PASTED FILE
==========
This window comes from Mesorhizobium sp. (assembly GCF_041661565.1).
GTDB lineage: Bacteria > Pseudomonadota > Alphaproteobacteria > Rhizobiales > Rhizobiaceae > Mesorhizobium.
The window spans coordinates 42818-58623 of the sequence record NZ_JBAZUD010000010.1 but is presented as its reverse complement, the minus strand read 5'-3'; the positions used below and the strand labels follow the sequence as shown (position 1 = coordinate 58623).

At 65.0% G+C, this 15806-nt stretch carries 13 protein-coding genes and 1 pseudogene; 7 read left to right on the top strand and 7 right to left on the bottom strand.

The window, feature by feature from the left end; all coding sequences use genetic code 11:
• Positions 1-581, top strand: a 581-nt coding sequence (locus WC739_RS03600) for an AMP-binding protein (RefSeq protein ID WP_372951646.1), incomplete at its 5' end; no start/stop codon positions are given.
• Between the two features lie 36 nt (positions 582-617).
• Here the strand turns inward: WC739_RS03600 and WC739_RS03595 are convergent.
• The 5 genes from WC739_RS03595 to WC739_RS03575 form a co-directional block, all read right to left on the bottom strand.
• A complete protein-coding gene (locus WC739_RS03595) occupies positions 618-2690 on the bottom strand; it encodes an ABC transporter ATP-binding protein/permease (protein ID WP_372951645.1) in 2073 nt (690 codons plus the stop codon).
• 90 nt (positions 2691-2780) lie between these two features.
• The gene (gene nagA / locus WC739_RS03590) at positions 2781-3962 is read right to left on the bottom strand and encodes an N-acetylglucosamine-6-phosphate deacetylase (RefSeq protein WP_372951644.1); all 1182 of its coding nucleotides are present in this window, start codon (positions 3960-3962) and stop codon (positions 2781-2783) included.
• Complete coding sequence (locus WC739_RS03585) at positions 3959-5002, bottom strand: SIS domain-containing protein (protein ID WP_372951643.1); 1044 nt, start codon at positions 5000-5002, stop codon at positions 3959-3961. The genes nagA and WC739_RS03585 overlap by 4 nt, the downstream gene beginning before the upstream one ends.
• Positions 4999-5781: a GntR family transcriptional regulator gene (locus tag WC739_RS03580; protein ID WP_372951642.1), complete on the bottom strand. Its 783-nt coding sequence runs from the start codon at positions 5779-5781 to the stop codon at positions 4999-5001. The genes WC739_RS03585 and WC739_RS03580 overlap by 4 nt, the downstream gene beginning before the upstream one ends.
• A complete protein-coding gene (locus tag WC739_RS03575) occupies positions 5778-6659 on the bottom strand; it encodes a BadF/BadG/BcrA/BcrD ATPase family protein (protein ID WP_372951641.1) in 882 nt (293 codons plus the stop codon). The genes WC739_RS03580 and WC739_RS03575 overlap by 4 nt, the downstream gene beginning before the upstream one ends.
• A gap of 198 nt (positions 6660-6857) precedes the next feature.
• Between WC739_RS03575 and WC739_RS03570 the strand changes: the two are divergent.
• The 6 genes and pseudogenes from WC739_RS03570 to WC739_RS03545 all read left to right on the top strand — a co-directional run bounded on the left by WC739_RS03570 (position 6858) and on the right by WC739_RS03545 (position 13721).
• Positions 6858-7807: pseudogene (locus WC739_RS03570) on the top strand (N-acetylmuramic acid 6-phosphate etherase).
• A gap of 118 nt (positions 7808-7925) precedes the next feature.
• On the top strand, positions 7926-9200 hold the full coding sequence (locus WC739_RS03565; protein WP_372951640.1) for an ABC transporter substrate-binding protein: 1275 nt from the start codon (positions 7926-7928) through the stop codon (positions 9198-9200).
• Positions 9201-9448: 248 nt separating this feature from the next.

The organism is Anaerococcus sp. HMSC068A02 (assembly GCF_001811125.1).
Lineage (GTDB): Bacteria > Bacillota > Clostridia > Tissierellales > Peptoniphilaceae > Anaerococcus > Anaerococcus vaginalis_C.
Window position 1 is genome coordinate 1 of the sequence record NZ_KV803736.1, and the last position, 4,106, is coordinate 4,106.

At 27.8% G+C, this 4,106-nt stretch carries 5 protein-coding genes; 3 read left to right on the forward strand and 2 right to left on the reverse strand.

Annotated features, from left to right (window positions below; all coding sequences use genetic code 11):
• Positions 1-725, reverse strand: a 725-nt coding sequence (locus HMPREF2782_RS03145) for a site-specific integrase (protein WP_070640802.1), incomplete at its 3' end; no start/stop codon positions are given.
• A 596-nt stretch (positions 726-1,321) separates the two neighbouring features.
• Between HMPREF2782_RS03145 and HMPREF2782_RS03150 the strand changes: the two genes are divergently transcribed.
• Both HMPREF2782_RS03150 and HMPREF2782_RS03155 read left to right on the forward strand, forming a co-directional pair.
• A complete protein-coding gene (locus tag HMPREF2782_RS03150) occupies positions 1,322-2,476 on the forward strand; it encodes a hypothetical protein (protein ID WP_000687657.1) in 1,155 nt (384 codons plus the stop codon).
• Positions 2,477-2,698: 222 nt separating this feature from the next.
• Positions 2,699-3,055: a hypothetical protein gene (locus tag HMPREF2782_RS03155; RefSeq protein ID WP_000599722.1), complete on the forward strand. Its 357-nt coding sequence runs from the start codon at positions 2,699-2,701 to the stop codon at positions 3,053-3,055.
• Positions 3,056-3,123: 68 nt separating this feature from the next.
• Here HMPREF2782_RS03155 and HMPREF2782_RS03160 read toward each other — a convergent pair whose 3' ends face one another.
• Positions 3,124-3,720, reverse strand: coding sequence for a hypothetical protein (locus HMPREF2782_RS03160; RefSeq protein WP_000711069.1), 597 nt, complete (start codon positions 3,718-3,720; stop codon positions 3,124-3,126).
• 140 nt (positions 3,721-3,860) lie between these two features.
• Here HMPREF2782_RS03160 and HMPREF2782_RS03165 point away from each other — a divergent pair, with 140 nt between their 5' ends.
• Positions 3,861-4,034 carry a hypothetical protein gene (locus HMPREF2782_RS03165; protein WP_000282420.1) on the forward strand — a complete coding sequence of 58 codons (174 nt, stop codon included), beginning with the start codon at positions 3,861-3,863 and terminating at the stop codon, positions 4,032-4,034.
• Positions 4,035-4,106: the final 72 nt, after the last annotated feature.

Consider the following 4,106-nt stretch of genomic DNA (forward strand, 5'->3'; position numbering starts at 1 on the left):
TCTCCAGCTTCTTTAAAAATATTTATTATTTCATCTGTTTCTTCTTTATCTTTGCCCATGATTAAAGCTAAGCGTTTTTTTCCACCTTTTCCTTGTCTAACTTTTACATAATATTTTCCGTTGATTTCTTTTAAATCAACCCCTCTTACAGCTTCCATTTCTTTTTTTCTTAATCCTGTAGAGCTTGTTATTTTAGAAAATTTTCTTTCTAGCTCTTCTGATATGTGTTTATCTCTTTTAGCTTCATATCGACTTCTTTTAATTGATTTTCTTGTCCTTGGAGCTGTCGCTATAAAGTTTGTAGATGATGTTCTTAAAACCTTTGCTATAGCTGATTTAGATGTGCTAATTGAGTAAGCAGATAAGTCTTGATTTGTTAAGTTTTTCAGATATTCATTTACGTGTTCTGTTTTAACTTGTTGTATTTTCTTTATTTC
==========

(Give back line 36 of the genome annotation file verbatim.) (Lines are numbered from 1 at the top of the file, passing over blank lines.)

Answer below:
• Here HMPREF2782_RS03155 and HMPREF2782_RS03160 read toward each other — a convergent pair whose 3' ends face one another.